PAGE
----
The Abiu tree is a tropical fruit tree grown commonly in Hawaii and native to the Amazon region of northwest Brazil. The tree has a rounded crown with oval shaped leaves and can reach 25 to 30 feet tall. The pulp has a smooth, clear, jelly-like texture, with a sweet caramel flavor. The seeds are easily removed so the pulp can be simply scooped out and enjoyed with a spoon. When ripened, the fruit is a pale yellow color on the bottom with a slight gradient to the green top and a soft leathery texture.
Choosing a location: Abiu Trees can be grown in all 50 states simply by keeping them potted but are most commonly grown outdoors in tropical areas. Bring them indoors before temperatures drop below 40 degrees and provide lots of sunlight. Most tropicals like the Abiu Tree are very fast growing and easier to maintain over domestic fruit trees.
Planting directions (in ground): A well draining soil is of primary importance as Abiu Tree’s roots do not like to be wet and will rot if allowed to sit in standing water for extended periods. Abiu Trees are fast growing and require space to stretch out, so plant at least 10 feet from other trees or shrubs.
1) Abiu trees love lots of sun so try to dig your hole in an area that will receive 10-12 hours of bright sun for the best fruiting results. Partial sun will still work but these are tropical trees so think “hot and humid” to keep them happy and healthy.
2) Make the hole twice as wide as the root ball and just as deep. You may want to test the drainage of the spot by filling a 1 foot wide by 1 foot deep hole and filling it with water. If the water has not fully drained after one hour, you may need to amend the soil a bit.
3) A mixture of amended soil containing sand and perlite is highly recommended for proper drainage.
4) Back fill your hole while gently tamping down the soil as you go along to prevent any air pockets.
5) Water generously when you’re done and spread a good layer of mulch around the tree. Avoid the mulch being right next to the trunk to avoid any rot or fungus from forming.
Planting directions (potted): Abiu Trees can be grown very well in containers. Be sure to provide an adequate sized pot to start with for good root development.
1) Select a pot 18-24 plus inches in diameter and 20 plus inches in height, with adequate drainage holes.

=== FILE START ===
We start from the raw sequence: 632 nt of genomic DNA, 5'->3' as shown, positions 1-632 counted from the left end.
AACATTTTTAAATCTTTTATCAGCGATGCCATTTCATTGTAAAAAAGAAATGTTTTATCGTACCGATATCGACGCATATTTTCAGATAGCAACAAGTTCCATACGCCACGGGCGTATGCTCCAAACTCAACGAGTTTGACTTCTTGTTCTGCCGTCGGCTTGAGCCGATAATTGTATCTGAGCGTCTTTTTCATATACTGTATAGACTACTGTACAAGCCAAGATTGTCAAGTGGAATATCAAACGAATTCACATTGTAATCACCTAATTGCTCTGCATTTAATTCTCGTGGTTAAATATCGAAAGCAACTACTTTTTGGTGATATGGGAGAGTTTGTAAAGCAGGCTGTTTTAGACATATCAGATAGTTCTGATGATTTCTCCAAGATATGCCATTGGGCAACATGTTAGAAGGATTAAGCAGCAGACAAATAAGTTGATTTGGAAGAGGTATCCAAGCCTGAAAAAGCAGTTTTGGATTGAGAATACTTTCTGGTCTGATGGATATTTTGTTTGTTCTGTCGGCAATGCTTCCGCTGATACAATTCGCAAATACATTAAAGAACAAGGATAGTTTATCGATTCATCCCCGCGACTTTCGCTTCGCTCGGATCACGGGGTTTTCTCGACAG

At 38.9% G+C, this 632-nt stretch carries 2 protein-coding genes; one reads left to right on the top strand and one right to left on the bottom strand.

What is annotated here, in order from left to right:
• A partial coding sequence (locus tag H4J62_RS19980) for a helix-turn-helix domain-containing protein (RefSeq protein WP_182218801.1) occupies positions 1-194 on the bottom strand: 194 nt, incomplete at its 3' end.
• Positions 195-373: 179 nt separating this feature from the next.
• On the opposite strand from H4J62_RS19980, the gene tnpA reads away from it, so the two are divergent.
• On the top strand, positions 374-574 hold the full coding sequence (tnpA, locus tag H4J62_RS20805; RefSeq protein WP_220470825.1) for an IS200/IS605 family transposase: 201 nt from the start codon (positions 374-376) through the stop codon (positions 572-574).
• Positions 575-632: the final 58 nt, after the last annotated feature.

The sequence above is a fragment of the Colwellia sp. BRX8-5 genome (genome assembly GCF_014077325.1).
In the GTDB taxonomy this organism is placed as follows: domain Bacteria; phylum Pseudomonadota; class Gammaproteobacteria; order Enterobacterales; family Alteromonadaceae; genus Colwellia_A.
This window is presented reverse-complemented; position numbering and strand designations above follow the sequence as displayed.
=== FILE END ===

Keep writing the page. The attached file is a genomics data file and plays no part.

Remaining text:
2) A mixture of potting soil, compost and a little fertilizer will make up the best potting medium for the tree.
3) A bright and sunny solarium or window location with a more southern exposure is best for growth and fruit production.
Watering: Good drainage is essential, abiu trees will not tolerate waterlogging. Depending on light conditions, location and foliage, watering may be required weekly or daily. Be sure to not over water, mucky soil will cause decay and rot which will ultimately kill the tree. During the warmer seasons the tree may need to be watered on a daily basis but mulching around the tree will help the soil retain moisture. Outdoor mulch is too heavy to use on an indoor, potted tree. Try to use something like aged mulch or stone to cover the top 1 inch of the soil surface and preserve moisture.
Pruning: Young trees need to be trimmed and trained into 3-5 main scaffold limbs over the first 2-3 years. Always remove dead, upright or poorly placed limbs. Sterilize your cutting tool using a household rubbing alcohol to ensure a healthy cut. Always trim at a 45 degree angle.
Fertilizing: Fertilize your abiu tree once every two months in the first year. Start out using 1/4 lb of fertilizer and gradually increase to 1 lb. For the next year you will only need to apply additional fertilizer 3-4 times yearly. Do not exceed more than 20 lbs worth of fertilizer in a single year. The most commonly used (recommended) fertilizer is a 6-6-6 formula.
Fruit production: Abiu may have several flowering periods a year, with potential for both flowers and fruit on the tree at one time. The fruit development is fairly quick! You will notice a marble sized fruit within a few days after the flower drop. These quickly grow into larger fruit that is good to pick once the skin turns bright yellow. Be sure to let it sit on your kitchen counter for a day or two after picking to let it fully ripen.